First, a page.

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Four Rivers (Chinatown)

This place has been mentioned a few times in other threads, mostly by barryg

http://chowhound.chow.com/topics/864120
http://chowhound.chow.com/topics/834159

I figured I'd start a thread just for it. I checked it out recently and really liked it, especially for the price (dirt cheap), the service (very friendly and helpful), and the atmosphere (definitely Chinatown but not dirty or dumpy). We didn't eat a lot, and since we'd never been there before we stuck to things mentioned in other threads: spicy cucumbers, crystal wontons, and peppercorn chicken. They were all good, especially the cucumbers and peppercorn chicken, both of which I preferred to Han Dynasty's versions. The cucumbers were dressed lightly, not bathing in a pool of oil like at HD (not that I don't like that!), the texture was better than at HD and the spicy heat was more complex. I think they may be using a different variety of cucumber. Peppercorn chicken was as barryg said, redolent of szechuan peppercorn (something that's been lacking at the Old City HD for quite a while) and delicious. Crystal wontons were OK but I prefer HD's wontons in chili oil. At $22 for the lot I'm not complaining though.

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  1. I haven't read barryg. Hope it is not a disrespect, but it could be better since my opinion here is not influenced by others.

    I have eaten at Four Rivers about 4 times. I enjoyed my experience for all four occasions. Good quality food, and good prices. The restaurnat is fancy by any mean. It could use some remodeling or decorations. The only big crticism I heard is that Four Rivers restaurant is run and owned by a Taiwanese (which is absolutely true), and therefore it is not authnetic (not sure about this part). In my view, it is good, and taste as authnetic as most other Suezhen restaurants.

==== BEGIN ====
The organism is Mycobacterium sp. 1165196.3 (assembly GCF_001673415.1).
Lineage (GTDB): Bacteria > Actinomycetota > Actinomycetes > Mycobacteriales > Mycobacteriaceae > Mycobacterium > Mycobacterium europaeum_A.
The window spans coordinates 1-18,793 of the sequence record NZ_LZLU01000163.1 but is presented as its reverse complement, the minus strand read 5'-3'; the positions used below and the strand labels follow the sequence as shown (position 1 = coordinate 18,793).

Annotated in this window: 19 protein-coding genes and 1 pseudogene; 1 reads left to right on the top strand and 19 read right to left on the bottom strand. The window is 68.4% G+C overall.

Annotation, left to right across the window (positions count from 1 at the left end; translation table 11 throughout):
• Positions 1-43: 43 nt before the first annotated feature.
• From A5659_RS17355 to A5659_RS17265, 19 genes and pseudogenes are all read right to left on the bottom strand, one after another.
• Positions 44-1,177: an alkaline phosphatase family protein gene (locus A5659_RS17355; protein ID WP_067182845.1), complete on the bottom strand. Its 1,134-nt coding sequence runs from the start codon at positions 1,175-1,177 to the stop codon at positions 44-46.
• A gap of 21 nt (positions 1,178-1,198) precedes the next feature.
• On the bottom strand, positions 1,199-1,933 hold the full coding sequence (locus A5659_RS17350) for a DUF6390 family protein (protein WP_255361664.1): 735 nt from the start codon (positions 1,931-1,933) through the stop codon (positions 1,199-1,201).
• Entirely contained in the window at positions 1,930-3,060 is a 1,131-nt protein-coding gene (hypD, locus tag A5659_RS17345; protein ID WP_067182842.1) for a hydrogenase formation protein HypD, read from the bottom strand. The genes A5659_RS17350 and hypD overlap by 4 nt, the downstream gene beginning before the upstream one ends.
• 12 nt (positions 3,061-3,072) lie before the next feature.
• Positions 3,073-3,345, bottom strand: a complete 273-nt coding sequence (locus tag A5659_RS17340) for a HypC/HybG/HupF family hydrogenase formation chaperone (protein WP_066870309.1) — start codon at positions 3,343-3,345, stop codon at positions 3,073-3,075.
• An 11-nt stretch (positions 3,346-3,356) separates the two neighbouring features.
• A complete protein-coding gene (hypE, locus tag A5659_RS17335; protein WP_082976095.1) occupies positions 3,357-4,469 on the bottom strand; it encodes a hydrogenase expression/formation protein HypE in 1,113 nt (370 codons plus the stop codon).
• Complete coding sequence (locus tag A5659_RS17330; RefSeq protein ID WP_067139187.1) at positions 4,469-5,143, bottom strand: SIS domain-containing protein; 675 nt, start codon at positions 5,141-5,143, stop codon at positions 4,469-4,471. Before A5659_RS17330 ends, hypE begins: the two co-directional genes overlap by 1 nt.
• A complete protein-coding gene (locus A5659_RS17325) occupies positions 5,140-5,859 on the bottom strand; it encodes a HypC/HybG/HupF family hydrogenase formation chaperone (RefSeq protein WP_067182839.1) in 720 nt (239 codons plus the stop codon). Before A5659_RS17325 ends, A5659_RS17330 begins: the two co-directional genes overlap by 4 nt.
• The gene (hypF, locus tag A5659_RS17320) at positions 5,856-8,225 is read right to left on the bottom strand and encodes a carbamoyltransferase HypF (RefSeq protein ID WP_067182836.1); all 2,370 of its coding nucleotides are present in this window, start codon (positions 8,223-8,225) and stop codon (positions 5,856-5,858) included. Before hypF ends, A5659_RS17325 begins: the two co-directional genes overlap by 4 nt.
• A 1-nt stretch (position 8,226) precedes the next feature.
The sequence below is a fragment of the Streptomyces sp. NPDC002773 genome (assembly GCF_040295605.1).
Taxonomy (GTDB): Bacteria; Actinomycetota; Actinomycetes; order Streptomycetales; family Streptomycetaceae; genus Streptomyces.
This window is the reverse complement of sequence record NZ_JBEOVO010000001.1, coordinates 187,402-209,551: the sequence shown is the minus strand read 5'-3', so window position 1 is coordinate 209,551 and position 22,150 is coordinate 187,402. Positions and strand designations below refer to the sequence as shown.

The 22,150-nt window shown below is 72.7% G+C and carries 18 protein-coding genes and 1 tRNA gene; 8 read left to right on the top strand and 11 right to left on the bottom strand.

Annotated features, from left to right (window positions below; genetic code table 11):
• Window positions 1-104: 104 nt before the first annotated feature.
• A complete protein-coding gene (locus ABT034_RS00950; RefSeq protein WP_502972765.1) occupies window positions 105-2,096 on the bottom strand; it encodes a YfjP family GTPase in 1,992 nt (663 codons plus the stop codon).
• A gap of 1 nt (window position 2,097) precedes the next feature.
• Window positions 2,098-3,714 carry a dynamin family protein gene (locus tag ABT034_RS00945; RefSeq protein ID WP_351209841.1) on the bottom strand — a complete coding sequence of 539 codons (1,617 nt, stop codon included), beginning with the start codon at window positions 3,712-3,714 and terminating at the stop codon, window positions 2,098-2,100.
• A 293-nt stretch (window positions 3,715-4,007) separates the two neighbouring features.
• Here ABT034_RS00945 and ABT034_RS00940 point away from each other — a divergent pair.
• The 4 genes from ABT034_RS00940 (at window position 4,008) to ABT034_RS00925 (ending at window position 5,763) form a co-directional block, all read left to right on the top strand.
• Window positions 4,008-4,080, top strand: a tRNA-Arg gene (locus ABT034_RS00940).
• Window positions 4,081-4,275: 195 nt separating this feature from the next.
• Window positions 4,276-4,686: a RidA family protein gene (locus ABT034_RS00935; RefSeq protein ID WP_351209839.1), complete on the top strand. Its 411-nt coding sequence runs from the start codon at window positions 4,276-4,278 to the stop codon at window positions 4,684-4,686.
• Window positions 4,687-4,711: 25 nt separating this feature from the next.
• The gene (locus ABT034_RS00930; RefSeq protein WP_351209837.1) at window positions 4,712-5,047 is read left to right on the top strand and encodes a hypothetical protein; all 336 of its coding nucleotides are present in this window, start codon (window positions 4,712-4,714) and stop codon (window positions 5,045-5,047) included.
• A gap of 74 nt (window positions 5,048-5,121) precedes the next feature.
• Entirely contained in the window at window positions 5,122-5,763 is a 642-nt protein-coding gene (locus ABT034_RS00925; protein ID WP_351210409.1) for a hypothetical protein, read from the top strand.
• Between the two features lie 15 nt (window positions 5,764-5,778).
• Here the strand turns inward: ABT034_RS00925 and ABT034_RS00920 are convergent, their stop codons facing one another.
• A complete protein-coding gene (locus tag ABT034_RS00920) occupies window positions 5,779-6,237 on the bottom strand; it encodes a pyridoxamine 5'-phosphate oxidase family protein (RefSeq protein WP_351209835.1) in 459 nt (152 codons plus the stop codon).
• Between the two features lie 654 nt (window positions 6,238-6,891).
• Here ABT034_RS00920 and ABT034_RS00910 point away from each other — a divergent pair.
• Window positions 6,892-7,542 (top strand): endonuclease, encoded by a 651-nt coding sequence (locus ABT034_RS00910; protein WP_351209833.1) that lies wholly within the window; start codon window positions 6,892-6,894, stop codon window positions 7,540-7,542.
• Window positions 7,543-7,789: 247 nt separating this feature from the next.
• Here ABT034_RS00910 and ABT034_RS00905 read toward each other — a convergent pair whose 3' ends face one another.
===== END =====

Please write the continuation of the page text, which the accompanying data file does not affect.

As for authnetic Suezhen restaurant, I was told that Emei is better. I have only eaten at Emei once.

    http://www.emeirestaurantphilly.com/

    It was good too.

    Thanks for your review.

    12 Replies
    1. re: Chemicalkinetics

      I wouldn't let Taiwanese ownership keep me from eating a place, or even considering it "authentic."
      -Many people have left mainland China for Taiwan, while keeping their own culinary traditions;
      -Everywhere, many outsiders tend to respect traditions, while people who grow up w/in a tradition often want to modify it, expand on it, etc.
      I'll also ad that when we're in Hong Kong, our favorite restaurant for Shanghainese food is a Taiwanese chain!

      1. re: Bob Loblaw

        Also, their chef(s) could very well be from Szechuan. I don't think Han of Han Dynasty is from Szechuan but he gets his chefs there.